Vuelta A Espana: Stage 8, Results
(Road Bike Action & AFP; Photo: Bettini)
Belgian Jasper Stuyven took victory on the eighth stage of Spain’s Vuelta on a day dominated by high-profile crashes. Ireland’s Dan Martin, who was lying third in the overall classification overnight, and American Tejay van Garderen were forced to withdraw from the race after suffering a heavy crash 50km from the finish. Stuyven edged a sprint finish to the line from Spain’s Pello Bilbao and Frenchman Kevin Reza to claim the 182.5km stage from Puebla de Don Fadrique to Murcia in a time of 4hr 06min 06sec.
Colombian Esteban Chaves finished in the leading group to maintain his overall lead by 10 seconds from Tom Dumoulin with Irishman Nicholas Roche a further 26 seconds behind in third. Britain’s Chris Froome, who is aiming to become just the third man to win the Tour de France and the Vuelta in the same year, moves into 11th overall, 1min 22sec behind Chaves.
One of the favorites for the stage, France’s Nacer Bouhanni, also had to withdraw due to injuries suffered in the crash involving Martin and Van Garderen. Stage three winner Peter Sagan’s hopes of another victory were ruined by a crash with a support vehicle, but the Slovakian was at least able to finish the stage despite suffering significant cuts and bruises to his left leg. Stuyven and Chaves were also affected by the major crash as the peloton split just before the first of two climbs of the category three Alto de la Cresta del Gallo.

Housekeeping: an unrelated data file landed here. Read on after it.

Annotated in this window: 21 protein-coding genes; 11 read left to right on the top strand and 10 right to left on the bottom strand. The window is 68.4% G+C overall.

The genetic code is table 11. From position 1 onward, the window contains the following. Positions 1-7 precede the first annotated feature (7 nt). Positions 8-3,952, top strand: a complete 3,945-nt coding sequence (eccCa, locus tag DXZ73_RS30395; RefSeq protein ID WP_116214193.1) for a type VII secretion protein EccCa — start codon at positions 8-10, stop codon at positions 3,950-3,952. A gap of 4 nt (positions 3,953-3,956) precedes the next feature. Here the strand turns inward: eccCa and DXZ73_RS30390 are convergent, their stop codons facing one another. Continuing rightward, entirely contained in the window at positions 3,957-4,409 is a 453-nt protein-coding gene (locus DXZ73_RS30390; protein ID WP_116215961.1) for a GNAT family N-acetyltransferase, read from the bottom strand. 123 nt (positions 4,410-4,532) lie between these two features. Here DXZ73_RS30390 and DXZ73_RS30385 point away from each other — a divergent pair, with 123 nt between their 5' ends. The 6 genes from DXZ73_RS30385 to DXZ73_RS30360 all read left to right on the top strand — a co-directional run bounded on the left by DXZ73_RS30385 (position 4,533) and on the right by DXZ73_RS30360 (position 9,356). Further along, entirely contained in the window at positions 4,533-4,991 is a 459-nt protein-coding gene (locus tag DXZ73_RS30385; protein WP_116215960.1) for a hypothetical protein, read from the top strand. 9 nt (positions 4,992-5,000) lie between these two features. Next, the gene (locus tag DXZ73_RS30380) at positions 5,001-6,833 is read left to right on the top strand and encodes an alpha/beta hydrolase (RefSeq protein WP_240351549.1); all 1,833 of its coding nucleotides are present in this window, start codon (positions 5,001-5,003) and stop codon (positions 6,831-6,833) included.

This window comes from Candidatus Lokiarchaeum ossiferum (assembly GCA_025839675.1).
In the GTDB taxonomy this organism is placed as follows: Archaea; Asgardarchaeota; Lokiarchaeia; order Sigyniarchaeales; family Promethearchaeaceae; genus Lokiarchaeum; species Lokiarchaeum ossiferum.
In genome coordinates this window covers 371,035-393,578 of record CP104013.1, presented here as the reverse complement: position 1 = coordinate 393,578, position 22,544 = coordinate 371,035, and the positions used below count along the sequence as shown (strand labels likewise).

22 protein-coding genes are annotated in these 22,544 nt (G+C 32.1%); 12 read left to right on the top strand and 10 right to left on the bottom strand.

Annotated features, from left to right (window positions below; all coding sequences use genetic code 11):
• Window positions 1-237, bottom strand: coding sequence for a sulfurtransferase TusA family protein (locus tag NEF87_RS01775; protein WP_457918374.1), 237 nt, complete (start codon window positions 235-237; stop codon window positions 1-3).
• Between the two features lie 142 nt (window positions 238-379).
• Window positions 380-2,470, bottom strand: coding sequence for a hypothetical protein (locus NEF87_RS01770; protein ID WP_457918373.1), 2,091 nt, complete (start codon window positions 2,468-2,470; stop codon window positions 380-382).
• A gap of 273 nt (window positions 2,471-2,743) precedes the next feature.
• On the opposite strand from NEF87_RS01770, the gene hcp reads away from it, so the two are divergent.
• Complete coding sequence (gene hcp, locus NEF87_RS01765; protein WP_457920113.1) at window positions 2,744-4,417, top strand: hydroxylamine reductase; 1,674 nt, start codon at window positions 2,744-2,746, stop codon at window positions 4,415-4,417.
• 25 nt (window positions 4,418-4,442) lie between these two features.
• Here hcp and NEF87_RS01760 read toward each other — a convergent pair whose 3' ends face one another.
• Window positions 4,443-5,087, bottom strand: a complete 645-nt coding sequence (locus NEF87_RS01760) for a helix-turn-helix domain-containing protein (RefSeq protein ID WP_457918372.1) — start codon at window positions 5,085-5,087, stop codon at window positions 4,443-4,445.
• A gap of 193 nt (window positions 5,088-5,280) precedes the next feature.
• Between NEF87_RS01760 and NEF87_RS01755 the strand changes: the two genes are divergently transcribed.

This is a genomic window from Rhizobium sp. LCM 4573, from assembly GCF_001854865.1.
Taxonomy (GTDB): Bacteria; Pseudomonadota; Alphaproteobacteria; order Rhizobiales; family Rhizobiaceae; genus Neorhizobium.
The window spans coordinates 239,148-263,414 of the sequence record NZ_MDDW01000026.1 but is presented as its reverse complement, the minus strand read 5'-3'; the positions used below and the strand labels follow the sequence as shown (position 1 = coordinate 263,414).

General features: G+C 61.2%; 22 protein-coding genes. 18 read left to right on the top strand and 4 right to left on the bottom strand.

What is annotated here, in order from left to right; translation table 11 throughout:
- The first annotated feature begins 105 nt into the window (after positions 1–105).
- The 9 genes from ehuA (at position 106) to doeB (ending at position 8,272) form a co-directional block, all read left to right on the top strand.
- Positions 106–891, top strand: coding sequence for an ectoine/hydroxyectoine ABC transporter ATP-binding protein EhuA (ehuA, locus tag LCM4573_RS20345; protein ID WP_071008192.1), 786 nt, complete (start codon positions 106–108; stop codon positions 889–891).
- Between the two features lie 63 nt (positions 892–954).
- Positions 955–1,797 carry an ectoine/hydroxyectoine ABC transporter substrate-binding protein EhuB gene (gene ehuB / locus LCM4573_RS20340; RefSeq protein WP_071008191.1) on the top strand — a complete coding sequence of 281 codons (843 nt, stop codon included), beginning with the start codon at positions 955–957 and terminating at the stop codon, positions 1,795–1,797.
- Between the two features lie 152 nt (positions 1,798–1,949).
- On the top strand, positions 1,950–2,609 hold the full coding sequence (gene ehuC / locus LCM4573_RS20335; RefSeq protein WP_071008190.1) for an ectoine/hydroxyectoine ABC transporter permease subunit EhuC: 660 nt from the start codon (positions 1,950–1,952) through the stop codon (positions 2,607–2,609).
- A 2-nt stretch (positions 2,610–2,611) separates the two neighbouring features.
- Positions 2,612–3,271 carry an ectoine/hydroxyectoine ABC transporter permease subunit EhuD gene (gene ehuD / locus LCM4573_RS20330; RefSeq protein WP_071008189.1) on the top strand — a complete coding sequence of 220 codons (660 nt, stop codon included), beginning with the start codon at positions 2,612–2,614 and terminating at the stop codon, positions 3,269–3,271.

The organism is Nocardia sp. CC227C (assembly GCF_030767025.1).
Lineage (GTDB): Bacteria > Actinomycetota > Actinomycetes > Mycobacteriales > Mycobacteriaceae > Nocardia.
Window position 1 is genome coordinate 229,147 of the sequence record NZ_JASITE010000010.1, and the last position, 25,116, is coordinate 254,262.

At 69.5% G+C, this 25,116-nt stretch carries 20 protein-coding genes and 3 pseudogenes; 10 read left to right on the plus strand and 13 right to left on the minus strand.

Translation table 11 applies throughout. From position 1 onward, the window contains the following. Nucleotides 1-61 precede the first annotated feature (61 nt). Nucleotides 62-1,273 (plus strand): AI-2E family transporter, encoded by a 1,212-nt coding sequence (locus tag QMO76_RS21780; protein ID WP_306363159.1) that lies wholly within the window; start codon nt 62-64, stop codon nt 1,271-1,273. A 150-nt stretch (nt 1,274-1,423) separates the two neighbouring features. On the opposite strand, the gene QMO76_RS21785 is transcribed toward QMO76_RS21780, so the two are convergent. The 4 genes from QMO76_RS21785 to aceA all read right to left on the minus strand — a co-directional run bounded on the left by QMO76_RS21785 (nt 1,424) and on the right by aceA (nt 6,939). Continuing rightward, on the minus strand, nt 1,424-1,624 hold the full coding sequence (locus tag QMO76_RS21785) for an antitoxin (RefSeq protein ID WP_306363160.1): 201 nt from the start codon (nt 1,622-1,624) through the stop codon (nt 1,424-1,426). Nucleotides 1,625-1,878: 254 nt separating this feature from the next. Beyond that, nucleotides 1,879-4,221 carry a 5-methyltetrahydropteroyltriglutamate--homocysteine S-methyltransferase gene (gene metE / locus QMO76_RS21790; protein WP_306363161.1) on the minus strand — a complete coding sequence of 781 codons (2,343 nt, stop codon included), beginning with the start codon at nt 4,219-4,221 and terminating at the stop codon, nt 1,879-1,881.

“I didn’t stay clear of the crashes. I was in the big one which Chaves was also in before the first big climb. I hit my wrist pretty bad, but I jumped on the bike again and climbed back,” said Stuyven. “I suffered a lot on the first climb and then the second time I knew I had to start at the front so I could drift a little bit back if it was going to be hard. In the sprint I felt ‘I’ll go at 300 (meters from the finish)’ and it was for me today.”
Chaves was led back into the peloton by his Orica GreenEdge team to ensure his hopes of landing a surprising first Grand Tour victory among a stellar field remained intact. “Normally when you look on the race book it is an easy day, but it was really hard, really fast, dangerous and with a lot of crashes,” he said. “The team stayed with me to put me back in the peloton. It was really fast with a small dangerous climb and descent, but I am happy to again be in the red jersey.”